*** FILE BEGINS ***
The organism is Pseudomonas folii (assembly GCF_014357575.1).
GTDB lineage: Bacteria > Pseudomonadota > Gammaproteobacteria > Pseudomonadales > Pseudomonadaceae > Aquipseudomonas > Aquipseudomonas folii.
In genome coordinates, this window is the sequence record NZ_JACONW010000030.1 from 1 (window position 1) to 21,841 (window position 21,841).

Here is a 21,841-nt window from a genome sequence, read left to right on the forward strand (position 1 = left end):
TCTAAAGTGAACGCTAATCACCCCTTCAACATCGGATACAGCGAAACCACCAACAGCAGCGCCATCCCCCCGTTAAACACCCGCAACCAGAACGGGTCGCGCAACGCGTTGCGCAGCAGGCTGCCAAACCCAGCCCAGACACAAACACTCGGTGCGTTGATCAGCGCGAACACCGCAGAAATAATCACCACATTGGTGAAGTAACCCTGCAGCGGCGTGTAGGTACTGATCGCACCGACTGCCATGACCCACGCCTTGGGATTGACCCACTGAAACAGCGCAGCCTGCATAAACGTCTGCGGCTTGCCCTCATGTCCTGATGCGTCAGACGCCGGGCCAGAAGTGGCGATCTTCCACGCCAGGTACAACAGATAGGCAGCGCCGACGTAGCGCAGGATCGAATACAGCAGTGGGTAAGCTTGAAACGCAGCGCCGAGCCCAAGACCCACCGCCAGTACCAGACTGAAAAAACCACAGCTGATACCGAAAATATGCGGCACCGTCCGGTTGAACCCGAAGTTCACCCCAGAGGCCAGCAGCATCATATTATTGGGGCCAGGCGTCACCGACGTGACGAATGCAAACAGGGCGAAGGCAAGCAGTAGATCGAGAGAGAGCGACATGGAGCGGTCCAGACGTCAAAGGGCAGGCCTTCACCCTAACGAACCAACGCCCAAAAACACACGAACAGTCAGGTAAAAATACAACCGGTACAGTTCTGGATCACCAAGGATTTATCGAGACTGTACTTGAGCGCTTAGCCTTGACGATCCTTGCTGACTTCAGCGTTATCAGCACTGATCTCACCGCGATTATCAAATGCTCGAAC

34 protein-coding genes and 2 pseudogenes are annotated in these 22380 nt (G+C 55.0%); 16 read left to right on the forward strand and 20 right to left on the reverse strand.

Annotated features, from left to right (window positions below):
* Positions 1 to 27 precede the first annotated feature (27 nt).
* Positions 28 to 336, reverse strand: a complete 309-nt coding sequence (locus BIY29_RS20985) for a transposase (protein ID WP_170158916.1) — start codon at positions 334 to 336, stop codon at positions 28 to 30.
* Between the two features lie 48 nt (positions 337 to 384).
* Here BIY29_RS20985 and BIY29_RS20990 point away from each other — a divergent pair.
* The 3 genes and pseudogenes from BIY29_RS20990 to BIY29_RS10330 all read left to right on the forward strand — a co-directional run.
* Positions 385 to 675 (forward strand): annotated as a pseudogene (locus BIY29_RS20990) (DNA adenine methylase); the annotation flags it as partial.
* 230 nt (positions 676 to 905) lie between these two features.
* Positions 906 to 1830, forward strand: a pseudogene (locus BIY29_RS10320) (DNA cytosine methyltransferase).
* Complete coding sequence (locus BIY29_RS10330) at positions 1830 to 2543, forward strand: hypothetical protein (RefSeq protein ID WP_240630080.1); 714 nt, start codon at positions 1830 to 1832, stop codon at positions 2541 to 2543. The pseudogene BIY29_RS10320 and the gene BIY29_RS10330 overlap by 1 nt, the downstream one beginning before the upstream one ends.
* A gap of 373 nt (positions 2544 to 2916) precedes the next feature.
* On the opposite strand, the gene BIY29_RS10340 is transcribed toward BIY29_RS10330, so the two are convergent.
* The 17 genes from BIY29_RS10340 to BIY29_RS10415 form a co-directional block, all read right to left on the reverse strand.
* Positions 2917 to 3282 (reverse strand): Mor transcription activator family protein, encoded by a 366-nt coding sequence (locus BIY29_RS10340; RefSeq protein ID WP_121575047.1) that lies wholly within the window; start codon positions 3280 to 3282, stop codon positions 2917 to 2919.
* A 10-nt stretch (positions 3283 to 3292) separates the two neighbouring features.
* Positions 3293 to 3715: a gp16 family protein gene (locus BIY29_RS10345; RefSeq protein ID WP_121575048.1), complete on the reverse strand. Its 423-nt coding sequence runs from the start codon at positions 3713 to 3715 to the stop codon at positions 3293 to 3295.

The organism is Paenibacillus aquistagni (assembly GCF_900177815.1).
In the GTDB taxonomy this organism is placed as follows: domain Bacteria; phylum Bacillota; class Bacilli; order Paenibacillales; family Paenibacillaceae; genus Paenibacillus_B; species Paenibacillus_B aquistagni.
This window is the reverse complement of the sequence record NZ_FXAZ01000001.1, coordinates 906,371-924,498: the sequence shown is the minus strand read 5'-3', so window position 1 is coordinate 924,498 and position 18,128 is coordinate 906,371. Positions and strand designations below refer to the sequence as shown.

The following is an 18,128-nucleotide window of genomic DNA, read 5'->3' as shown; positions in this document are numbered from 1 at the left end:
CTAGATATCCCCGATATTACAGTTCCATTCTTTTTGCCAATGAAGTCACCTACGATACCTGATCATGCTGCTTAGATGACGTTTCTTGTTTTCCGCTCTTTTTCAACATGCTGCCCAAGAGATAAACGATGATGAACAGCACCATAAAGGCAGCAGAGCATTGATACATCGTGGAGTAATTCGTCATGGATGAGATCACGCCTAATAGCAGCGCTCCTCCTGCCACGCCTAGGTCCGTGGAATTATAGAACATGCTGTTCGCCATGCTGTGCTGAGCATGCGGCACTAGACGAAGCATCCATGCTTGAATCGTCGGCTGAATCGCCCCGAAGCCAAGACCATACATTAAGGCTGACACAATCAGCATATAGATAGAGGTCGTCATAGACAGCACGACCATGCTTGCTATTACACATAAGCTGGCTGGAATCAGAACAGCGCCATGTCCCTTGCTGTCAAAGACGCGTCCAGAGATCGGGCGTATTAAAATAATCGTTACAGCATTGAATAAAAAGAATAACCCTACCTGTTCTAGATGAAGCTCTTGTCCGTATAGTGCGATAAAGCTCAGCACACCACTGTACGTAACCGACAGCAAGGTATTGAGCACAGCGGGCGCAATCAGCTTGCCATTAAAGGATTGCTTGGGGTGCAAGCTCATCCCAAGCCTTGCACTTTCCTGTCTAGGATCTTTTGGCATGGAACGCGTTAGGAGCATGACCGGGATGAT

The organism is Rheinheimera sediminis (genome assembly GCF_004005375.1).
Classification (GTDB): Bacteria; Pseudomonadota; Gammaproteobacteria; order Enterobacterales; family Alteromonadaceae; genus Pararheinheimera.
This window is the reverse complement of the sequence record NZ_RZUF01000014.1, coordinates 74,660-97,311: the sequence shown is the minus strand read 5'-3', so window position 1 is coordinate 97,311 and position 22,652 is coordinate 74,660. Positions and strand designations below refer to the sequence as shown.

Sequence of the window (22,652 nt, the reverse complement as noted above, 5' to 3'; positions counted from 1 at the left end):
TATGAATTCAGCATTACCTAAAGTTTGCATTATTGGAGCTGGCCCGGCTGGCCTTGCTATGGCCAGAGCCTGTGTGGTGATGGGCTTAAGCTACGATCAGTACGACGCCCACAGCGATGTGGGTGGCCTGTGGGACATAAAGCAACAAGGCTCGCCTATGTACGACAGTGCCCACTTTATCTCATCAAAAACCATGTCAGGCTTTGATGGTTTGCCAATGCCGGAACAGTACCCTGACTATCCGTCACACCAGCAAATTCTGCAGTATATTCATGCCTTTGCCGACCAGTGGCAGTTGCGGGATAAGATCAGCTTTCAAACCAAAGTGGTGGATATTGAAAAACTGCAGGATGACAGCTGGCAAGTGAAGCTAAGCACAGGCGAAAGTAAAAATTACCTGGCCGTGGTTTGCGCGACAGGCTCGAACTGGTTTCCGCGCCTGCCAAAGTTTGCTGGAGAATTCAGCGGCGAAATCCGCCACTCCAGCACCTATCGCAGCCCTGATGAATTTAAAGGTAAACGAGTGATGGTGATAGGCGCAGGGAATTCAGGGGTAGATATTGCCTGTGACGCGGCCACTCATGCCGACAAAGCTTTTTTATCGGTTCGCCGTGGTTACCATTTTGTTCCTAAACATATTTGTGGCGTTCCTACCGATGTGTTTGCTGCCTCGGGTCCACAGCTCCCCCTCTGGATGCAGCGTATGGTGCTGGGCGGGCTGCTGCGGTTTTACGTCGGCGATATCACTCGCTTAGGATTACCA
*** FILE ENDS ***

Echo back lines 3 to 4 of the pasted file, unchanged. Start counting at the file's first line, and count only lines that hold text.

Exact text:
In genome coordinates, this window is the sequence record NZ_JACONW010000030.1 from 1 (window position 1) to 21,841 (window position 21,841).

Here is a 21,841-nt window from a genome sequence, read left to right on the forward strand (position 1 = left end):